NEW YORK CITY: A wise person once said there are two certainties in theatre: death and festivals. And though we at American Theatre love a good theatre festival, it is fair to say that not all festivals were created equally. Some exist to attract presenters in hopes that artists receive further productions and international tours; others are arranged around a particular theme, genre or artist. Some take on hybrid performance, others tackle just new plays, some have funding, others are scrappier but nevertheless celebratory.
In all the festivals out there, there’s one that continually breaks the rules and that I look forward to every year: Prelude. Hosted at CUNY’s Graduate Center in a humdrum part of midtown, Prelude—whose 2014 edition is wrapping today, Oct. 10—is an unlikely confluence of academics, newbies, all-stars and pros. Here are five things to love about it:
1. It’s Our Labor Day
Playwright Ken Greller recently joked to me, “Prelude is like our Labor Day.” While I initially laughed at this seemingly absurd simile, on further reflection I realized that Ken is absolutely right. Theatremakers are a busy lot, and even though Labor Day is technically in early September, the month inevitably flies by with the start of the academic year, autumnal holidays and new beginnings. Prelude occurs about a month after Labor Day, during the Wednesday, Thursday and Friday before the long Columbus Day weekend. People have their fall looks out, but no one is yet jaded with a full season of theatre viewing under their belt. It’s early enough in the year that it’s still reasonable to ask, “How was your summer?” and the question, “What are you up to these days?” doesn’t sound nearly as loaded as it does during springtime award season.
2. A Rotating Cast of Curators
This year’s Prelude was curated by four practicing theatre artists (Chloë Bass, Jackie Sibblies Drury, Sarah Rose Leonard, Allison Lyman) whose disciplines range from playwriting to dramaturgy to directing to hybrid artist. What?! You read that right. And yes, it’s totally awesome. While Prelude isn’t always curated with such quadrate aplomb, or by people who identify as artists, it does always have a changing roster of curators. That means that the work being shown is always fresh and always surprising. So unlike festivals with a staid artistic team where you can come to depend on seeing certain kinds of theatre (which is all fine and good), you really don’t know what you’ll get at Prelude. The fact that Frank Hentscher, director of the Martin E. Segal Theater at the CUNY Graduate Center, who oversees Prelude, takes risks on curators means that curators can take risks on artists. That’s risky business with a return on investment! And we like that.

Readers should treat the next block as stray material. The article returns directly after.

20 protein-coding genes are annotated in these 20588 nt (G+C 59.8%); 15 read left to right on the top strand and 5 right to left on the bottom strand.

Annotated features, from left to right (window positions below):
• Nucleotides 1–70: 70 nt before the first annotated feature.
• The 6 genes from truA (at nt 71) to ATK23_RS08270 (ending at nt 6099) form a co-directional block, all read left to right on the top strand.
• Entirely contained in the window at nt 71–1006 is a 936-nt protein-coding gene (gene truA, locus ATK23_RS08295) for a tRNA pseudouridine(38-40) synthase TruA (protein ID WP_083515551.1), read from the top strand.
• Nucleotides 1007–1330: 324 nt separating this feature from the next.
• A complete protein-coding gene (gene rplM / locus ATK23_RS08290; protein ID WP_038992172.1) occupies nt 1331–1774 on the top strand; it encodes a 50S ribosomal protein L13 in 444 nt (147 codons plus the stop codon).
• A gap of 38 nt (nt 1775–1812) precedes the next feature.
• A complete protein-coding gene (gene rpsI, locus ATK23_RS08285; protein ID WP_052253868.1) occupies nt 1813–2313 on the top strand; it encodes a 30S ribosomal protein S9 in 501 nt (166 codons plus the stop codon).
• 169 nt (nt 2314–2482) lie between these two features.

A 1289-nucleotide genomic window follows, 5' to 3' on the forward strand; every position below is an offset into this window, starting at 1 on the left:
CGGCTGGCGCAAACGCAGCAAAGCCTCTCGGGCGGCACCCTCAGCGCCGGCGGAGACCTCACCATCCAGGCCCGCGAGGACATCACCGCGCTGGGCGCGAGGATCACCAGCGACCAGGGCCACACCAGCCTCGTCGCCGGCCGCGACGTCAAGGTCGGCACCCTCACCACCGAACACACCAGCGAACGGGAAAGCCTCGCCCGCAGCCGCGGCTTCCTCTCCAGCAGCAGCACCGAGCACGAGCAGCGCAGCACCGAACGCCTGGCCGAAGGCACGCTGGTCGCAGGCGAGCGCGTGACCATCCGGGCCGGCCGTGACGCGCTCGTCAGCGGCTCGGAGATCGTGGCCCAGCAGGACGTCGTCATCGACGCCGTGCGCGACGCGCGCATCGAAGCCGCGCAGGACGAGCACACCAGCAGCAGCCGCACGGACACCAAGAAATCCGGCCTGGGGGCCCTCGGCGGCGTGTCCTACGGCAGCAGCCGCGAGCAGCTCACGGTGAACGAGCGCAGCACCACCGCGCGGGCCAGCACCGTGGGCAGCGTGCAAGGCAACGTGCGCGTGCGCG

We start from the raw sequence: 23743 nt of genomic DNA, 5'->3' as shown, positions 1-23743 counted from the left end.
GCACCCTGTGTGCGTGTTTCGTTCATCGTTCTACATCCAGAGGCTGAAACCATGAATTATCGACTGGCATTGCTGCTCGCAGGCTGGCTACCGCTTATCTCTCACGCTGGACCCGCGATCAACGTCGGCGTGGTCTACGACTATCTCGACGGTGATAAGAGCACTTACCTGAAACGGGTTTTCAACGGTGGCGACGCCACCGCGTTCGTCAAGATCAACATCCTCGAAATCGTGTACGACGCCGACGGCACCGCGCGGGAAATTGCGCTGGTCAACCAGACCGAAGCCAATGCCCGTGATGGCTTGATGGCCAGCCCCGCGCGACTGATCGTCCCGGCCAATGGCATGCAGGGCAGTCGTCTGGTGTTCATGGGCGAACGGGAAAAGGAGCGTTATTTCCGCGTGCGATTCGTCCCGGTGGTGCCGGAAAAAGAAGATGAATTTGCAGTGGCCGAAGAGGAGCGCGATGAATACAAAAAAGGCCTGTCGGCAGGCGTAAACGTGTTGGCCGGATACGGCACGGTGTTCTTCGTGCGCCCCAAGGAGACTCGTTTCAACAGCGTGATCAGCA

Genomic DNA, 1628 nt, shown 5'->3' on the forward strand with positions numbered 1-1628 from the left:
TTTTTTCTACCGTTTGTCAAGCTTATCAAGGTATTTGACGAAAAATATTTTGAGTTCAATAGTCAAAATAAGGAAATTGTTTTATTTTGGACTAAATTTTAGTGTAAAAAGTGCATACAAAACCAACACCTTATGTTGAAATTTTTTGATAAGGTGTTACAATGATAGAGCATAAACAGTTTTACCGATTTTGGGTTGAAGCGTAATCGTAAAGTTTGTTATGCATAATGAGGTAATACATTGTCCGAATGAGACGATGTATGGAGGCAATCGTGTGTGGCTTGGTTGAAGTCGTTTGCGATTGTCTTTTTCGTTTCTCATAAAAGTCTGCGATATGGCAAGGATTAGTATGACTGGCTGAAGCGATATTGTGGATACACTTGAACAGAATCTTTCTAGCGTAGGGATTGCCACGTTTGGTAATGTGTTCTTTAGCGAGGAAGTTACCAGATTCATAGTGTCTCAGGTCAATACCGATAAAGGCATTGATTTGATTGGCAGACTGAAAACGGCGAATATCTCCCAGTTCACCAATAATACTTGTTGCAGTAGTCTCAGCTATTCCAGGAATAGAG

3. Academic Setting and Narrow Hallways
I’ve mentioned that Prelude happens at the CUNY Graduate Center, and the importance of location cannot be overstated. The Graduate Center is a bustling academic institution. You can feel the learning happening; scientists and linguists buzz by amid the theatre glitterati. There are two theatres and an installation area that Prelude has the reins of at the Graduate Center, but life around Prelude trots on. Guests of Prelude must wait in a narrow, well-lit hallway, so there are many chances to bump into those people you haven’t seen since June or—gasp!—last year’s Prelude. The big lobby lets you breathe, the steps out front let you text, the narrow hallways let you bump into your pals, and the Prelude staff telling you to move for fire safety creates a cozy atmosphere. Being told to stand elsewhere also makes meeting new people all the less scary.
Prelude’s academic setting also levels the playing field. All the artists who are presenting—from heavy-hitting art stars like Young Jean Lee and Richard Maxwell to the fresh-faced recent grads—endure the same frenzied festival tech time. No one gets special status or treatment, and that’s democracy at its best. Everyone gets to flex their art muscles and applaud.
4. Short Run Times
This doesn’t mean we don’t like endurance theatre. Heck, we love it! But let’s be real: When you’re in a festival setting, you want to see a bunch of stuff and that can be a drag when a show runs over 2 hours. In a regular festival setting, the length of a show can start to warp your expectations, and then you end up resenting something you might have otherwise loved just because it was long and it meant you had to skip something else.
Not with Prelude. Despite the programming overload endemic to festivals, Prelude showings are mad short. Like usually 40 minutes tops. Which means that you can see five things over the course of an afternoon/evening and not be totally drained. Also, performances are in development so you are seeing pieces at various stages, which not only gives them a particular vitality but also an imperfect and alive quality. What’s more, there are installations on offer, and since the showings are short there’s usually a nice amount of time to mill about in these installations for have a chat and a coffee without feeling rushed or crushed. It’s not just civilized; it’s human.
5. Panel Animal and FREE
This one’s kind of twofer, but a) Did we mention Prelude is FREE? Yeah, it’s free. Gratis. Goose egg. Nada—free. That rocks. You get to watch a lot of cool snippets and not break the bank. Maybe you’ll get to see something you couldn’t afford seeing the proper production of, so at least at Prelude you get a taste. And b) There are also really cool panel discussions with theatre luminaries. So when you need a break from seeing the forefront of contemporary performance unfold, you can watch people talk about it.